It's hard to say that a rider with Valentino Rossi's pedigree has given up; yet a certain despondency has certainly set in over the 2011 season. The Indianapolis GP saw Ducati with possibly its worse showing as a brand since it entered premiere competition, with virtually every bike on the grid having to return to the pits for some issue. Rossi's bike was plagued with teething issues around the new gearbox being developed, the issue sending him wide on several occassions and at least once completely off track. Amazingly though, and to give credit where due, Rossi managed to claw his way back into the top 10 in a starting grid of 17 by race's end. Nicky Hayden also had a rough day at the office, although his woes were much more predictable. Taking a gamble on the medium front tire offered by Bridgestone, the early race laps saw the Kentucky rider making daring passes and producing the kind of hard charging racing that many of his fans have been clamoring for. Yet by mid-race the tires had been worn through and the Kentucky Kid's position began to plumet. Hayden would attempt to pit in due to the severity of the tire issues, but eventually limp home laps down to claim a consilotory point. The team tries to remain positive going into Misano though, focusing on the positive steps taken prior to The Brickyard and summoning the energy from those races.
If Yamaha, and in particular Jorge Lorenzo, expected to be gloating over Rossi’s departure by this point of the season then they find themselves in a much different position. Having completed two thirds of the championship season Lorenzo enters Misano a full 44 points and almost two races down from Casey Stoner. Indy was the second race in a row that saw the current world champion struggle as he fought, and failed, to find a good setting for the track. That track conditions were less than desirable was clear – viewers could clearly see clumps of debris on the track surface (albeit just off the racing line) in the newly repaved sections. This was on top of the already tricky surface that marks the track. Prior to this weekend Lorenzo has enjoyed good results at The Brickyard, making a likely contributing factor to his weekend struggles the improvements made to the track. Still, Spies’ pace and finish were insult added to the increasingly grievous injury to his title aspirations. The Texan rider had been on pace all weekend, matching Casey stride for stride through practice and qualifying. Despite yet another questionable start that saw him drop as far back as ninth on the first lap alone, Spies found himself closing on Lorenzo for a podium finish for the second race in a row. His Brno finish had been the result of team orders (official or otherwise) or a medical injury as reported, depending on which side of the conspiracy fence you choose to sit on. Indianapolis, however, was a different matter. He may have tiptoed around it, he may have gone above and beyond to give the defending champion his space, but Spies wanted by and found himself on the podium by the time they crossed the checkered flag. That the US track suits Spies’ style is very apparent, despite having less experience on it than his teammate. However Misano marks a return to the European tracks, and Spies must continue the momentum that he is starting to establish in order to truly claim a place with Lorenzo, Stoner and Pedrosa.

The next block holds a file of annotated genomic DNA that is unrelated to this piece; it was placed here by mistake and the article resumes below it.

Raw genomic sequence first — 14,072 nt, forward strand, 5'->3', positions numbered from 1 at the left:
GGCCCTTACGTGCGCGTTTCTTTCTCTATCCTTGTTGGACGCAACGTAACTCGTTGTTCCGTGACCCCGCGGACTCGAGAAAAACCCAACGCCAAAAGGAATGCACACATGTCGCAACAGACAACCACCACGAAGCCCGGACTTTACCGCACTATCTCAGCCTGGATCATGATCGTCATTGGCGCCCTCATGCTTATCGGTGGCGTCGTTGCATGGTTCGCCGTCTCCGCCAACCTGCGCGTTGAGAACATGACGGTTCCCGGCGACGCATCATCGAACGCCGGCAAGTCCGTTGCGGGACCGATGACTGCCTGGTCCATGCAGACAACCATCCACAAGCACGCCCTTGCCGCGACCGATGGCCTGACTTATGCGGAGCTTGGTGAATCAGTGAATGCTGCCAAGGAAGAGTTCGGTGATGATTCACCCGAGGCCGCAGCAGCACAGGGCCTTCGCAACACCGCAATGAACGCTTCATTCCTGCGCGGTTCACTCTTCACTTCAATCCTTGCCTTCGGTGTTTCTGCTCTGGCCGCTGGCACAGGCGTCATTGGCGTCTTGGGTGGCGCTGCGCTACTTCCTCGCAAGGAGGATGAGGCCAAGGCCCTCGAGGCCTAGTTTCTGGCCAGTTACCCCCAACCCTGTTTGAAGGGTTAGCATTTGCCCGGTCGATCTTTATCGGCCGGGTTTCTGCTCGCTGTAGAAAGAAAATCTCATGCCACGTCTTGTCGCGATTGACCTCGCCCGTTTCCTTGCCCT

There is a scene in an old Warner Bros. cartoon where Tweety Bird, having been stalked by a cat (likely a prototype Sylvester) for the entire show finds himself in a cage with a new “friend”. The friend turns out to be yet another guise of the deceptive cat, and the cartoon closes with the cat looking back at the camera as it closes the cage door. It is one of the few, if not the only, scenes in Warner history where we are led to believe that Tweety meets his end, yet the truly memorable thing from that entire cartoon is not the yellow canary with high pitched voice that spawned several shows and a merchandise empire. Rather it is the look of the cat as it closes the door – predatory, self satisfied and intensely eager for the feast to come.